Jaap van Zweden’s Last Stand

The Dutch maestro takes a victory lap before departing for the New York Philharmonic, as the Dallas Symphony begins one of the most important seasons in its history.


In February 16, 2006, a 45- year-old Dutch conductor was set to take the podium in front of an American orchestra for the first time in a decade. He was one of many guest conductors brought through the Meyerson that year, as the Dallas Symphony searched for a new musical director. But the chief conductor of the Netherlands Radio Philharmonic Orchestra was not really considered a candidate for the job. Many of the musicians onstage were unfamiliar with the young maestro, and the audience struggled to pronounce the name printed in the program.

But after that night, after the fireball from Amsterdam took the baton and set the DSO ablaze, the city would not soon forget the name Jaap van Zweden.

“Sell the farm, mortgage the children, cancel the cruise,” the Dallas Morning News’ Scott Cantrell wrote in his review. “Do what you have to do to get to the Dallas Symphony Orchestra’s concerts this weekend. You’ll see the familiar faces onstage. But something miraculous has happened: the DSO is playing like one of the world’s greatest orchestras.”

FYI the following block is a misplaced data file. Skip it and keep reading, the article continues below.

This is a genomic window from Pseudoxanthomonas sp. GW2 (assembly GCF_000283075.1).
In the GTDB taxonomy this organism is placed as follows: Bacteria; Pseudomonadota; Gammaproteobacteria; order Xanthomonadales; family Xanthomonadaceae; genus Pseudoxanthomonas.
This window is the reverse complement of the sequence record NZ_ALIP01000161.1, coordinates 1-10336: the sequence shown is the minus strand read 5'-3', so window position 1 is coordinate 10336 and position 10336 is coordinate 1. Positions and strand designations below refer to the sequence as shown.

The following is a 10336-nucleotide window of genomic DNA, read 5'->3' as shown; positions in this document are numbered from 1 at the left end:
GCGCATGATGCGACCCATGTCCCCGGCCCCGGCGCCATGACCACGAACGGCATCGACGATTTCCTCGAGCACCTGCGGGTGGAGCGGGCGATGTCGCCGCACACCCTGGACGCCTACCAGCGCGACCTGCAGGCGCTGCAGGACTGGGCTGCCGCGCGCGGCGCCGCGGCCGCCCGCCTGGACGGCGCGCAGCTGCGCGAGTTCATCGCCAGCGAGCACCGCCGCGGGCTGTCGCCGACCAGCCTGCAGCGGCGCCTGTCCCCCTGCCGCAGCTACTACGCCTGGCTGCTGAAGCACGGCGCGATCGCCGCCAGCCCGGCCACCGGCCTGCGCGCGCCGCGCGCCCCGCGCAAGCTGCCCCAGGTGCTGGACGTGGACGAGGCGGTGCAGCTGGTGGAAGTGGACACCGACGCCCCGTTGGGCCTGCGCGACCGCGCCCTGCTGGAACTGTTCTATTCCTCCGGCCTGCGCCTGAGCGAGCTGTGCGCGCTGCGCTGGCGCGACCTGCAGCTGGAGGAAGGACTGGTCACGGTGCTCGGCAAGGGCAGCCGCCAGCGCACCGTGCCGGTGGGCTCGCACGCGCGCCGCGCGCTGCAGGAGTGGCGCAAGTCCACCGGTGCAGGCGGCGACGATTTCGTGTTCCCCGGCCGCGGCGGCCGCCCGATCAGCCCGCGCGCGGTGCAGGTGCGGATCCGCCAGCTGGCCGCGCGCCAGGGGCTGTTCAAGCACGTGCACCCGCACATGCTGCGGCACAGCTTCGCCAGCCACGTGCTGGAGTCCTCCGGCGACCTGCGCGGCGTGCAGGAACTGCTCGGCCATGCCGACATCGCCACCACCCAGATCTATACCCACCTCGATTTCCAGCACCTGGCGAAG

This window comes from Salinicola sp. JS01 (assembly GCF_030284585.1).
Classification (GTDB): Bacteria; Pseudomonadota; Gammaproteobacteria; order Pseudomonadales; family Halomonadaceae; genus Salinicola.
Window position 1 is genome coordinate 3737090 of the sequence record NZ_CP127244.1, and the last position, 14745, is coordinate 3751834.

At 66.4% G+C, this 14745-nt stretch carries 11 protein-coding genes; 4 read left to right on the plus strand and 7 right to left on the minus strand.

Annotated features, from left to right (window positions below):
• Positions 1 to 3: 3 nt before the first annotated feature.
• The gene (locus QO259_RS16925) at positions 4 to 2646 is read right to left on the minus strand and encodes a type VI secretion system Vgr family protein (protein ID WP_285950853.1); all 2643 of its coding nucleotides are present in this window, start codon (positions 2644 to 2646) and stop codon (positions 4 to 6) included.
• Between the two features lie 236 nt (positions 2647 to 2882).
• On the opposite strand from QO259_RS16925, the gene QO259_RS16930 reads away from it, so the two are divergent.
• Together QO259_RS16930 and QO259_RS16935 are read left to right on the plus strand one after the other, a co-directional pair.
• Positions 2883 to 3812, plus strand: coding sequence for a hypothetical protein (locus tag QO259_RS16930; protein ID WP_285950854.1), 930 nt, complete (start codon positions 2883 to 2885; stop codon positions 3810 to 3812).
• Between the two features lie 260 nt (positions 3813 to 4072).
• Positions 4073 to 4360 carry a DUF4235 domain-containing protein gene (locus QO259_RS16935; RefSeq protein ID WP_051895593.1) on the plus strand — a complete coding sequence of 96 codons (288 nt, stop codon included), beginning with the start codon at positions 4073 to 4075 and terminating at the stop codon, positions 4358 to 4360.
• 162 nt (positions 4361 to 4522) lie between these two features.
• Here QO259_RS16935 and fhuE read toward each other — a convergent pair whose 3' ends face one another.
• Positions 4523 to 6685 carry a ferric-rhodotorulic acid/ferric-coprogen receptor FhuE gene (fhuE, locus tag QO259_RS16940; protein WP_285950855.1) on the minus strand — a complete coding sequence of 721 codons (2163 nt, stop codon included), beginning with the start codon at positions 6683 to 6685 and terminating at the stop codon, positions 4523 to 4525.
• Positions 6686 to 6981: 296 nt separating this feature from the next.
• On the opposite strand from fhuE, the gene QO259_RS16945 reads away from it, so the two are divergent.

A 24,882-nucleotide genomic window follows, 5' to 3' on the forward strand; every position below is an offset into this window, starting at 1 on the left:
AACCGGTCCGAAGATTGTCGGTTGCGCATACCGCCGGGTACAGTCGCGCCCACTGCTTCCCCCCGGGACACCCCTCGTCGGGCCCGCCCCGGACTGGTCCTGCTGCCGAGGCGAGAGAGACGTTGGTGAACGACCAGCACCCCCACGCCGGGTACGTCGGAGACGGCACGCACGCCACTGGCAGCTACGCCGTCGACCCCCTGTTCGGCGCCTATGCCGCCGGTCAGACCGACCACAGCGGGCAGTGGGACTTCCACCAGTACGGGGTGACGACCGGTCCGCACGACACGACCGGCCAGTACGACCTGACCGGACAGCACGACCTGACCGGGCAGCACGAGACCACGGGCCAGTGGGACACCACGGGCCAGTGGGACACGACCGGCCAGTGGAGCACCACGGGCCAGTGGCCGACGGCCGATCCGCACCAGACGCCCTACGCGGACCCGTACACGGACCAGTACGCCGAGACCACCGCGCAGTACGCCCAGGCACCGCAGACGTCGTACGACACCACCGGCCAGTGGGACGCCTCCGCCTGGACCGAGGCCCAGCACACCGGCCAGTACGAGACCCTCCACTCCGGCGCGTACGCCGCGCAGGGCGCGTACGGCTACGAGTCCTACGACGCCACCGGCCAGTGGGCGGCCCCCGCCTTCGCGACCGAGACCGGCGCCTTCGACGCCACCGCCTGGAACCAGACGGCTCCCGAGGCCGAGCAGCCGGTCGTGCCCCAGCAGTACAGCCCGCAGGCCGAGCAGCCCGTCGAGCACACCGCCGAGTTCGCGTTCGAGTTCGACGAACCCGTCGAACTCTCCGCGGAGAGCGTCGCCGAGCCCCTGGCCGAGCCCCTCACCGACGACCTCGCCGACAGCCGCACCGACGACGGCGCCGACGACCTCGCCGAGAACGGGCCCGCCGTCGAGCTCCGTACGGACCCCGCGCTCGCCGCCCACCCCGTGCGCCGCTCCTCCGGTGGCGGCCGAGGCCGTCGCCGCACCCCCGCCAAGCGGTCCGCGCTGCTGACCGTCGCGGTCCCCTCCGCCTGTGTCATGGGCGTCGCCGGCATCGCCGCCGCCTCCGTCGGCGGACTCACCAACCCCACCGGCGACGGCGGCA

That kind of praise would continue to be heaped on van Zweden throughout his time as the DSO’s musical director, a tenure that will come to a close after his 10th and final season with the orchestra, which kicks off this month. From the start, the musicians in the orchestra could sense that van Zweden was something different.

“It was pretty apparent, almost immediately, that he could change an orchestra’s sound very quickly,” says principal percussionist Doug Howard. “Most of us had never heard of him before, and I really don’t think that he was high on their list of candidates. But he came in and—and we started talking it up. There were a number of us—I was one of them—who spoke to the people on the search committee.”

What van Zweden did with the orchestra is difficult to pin down. Music making is an abstract art, not an exact science. The DSO musicians speak to the attention he paid to the strings—the way that van Zweden, a violin prodigy, offered advice on bowing or encouraged volume from the back rows of the string section. Others talk about his ability to articulate precisely what he expected from various players during specific moments of a piece of music. Then there was his unrelenting work ethic, which alternatively inspired and frustrated some of the members of the orchestra. Read full article.